Parking lot after parking lot of motorcycles pulled out, and at last it was our turn. Police motorcycle escorted us out as we joined into the long streams of two-wheeled power driving to the freeway. As we drove along the streets, I realized that we were, in fact, a parade! People were lining the streets, waving, taking pictures, and cheering us on. I got all sheepish and happy, and though I felt like an idiot doing it, I waved back with a gloved hand to everyone that waved at me. And I made sure to keep a smile plastered on my face for all the photographers.
Down the street, up the ramp onto I-95, which was completely closed in one direction for the run. We got up to about 70 mph briefly, before slowing down to a more constant 10 to 20 mph as we merged onto I-595 and began heading west to Markham Park. All along the freeway route, the crowds were present. Every time we went under an overpass, the entire bridge was lined with people waving, cheering, and snapping pictures. I’m sure, of course, that some of them were thinking, “Damn motorcycle riders, closing down the freeway…” but this being a holiday charity event, I did not dwell on that possibility.
There was a fair amount of stopping and starting (“a lot of clutch work”, Lou said to me at one point) and for the most of the drive, I never got out of second gear. But it was hard to be in a bad mood, and the weather was gorgeous. Lou and Maggie had a large sack of candy with them, and every time we’d get near a group of children watching along the sides, they’d toss out handfuls of candy. I made a mental note to be sure to do that next year. Maybe I can mount a candy bucket right on the handlebars…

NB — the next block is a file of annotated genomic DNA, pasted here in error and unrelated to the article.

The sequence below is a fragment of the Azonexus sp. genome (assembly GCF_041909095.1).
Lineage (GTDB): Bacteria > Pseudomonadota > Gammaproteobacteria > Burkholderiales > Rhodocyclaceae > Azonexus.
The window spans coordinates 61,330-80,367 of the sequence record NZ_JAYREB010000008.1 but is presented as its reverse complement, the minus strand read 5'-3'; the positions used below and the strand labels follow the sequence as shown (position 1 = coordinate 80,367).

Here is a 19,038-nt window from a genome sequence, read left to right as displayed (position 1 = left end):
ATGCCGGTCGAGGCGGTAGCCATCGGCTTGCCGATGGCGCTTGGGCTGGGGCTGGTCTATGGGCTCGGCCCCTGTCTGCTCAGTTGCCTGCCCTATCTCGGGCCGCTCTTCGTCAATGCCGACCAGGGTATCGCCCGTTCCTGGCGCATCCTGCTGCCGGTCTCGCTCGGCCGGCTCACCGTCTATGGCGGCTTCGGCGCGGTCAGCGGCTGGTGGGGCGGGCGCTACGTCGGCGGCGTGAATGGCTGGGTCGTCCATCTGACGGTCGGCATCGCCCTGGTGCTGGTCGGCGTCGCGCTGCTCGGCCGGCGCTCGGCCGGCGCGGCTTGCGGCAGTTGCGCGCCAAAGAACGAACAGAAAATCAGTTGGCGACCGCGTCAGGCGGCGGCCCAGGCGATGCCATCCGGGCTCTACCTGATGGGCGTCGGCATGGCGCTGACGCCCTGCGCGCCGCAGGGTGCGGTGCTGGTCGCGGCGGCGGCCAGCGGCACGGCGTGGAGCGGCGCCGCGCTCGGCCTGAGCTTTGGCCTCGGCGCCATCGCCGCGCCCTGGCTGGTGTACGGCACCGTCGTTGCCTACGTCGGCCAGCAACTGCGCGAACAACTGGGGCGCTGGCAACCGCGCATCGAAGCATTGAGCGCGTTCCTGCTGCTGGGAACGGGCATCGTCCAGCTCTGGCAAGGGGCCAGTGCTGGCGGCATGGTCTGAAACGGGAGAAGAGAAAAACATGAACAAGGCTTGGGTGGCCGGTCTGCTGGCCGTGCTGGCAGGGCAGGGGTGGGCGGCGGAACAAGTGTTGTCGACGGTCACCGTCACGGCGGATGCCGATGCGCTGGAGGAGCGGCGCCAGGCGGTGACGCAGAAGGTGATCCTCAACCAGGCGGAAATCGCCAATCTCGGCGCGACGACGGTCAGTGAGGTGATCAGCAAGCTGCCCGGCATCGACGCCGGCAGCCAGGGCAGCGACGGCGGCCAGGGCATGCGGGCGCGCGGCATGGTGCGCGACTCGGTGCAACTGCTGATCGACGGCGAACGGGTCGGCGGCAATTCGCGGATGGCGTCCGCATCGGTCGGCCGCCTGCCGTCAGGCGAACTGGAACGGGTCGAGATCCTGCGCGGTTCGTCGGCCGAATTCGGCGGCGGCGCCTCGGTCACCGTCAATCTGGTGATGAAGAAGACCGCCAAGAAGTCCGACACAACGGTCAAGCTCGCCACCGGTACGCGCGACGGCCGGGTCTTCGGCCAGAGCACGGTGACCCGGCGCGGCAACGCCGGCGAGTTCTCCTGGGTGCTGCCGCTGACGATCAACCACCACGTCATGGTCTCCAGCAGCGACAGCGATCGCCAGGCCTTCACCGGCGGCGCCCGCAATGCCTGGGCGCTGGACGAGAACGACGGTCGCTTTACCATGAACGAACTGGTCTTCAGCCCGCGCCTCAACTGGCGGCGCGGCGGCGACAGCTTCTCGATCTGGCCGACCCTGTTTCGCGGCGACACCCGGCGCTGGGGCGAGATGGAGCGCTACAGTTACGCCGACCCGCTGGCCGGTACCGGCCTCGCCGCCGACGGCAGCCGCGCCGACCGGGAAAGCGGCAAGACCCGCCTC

Around noon, we pulled into the park, donated our toys, and strode around the festival. As you’d expect, there were dozens of food vendors, many folks selling various motorcycle gear, clothing, and customizations, and lots of live music. The Charlie Daniels Band played, and a bit later I think it was David Cassidy. Also a local bluegrass/rockabilly group that was quite good. I ate burgers and several fresh corn dogs; Frank ate those in addition to a giant ear of roasted corn which he ate right out of the husk, which had been dipped in dripping butter.
After we’d visited every booth, picked up a few souvenirs and some magnetic “Watch For Motorcycles” bumper stickers for our cars, we decided to head home. We were stuffed with food, tired, and getting sleepy. As we walked back to our bikes, I tried to take some panoramic pictures that could capture just how many parked motorcycles were there. It just wasn’t possible. They stretched about as far as I could see in all directions. A cop walking nearby told us she there were something like 20,000 motorcycles, and “I have no idea how many people, but it’s a lot”.
Once we got home, the tired took over, and we took long naps. And realized we’d never exchanged phone numbers with Lou and Maggie, which is a damn shame, because they seemed like really nice girls to go riding with. And further realized that we were still exhausted, but couldn’t wait to do it again.
The Toys in the Sun Run is definitely going to be an annual tradition for me, no question. And next time I’m planning on decking my bike out a bit, and donating a good deal more toys. So if you’re in South Florida next December, be sure to wave as I drive past. Or, if you’ve got a motorcycle… come join!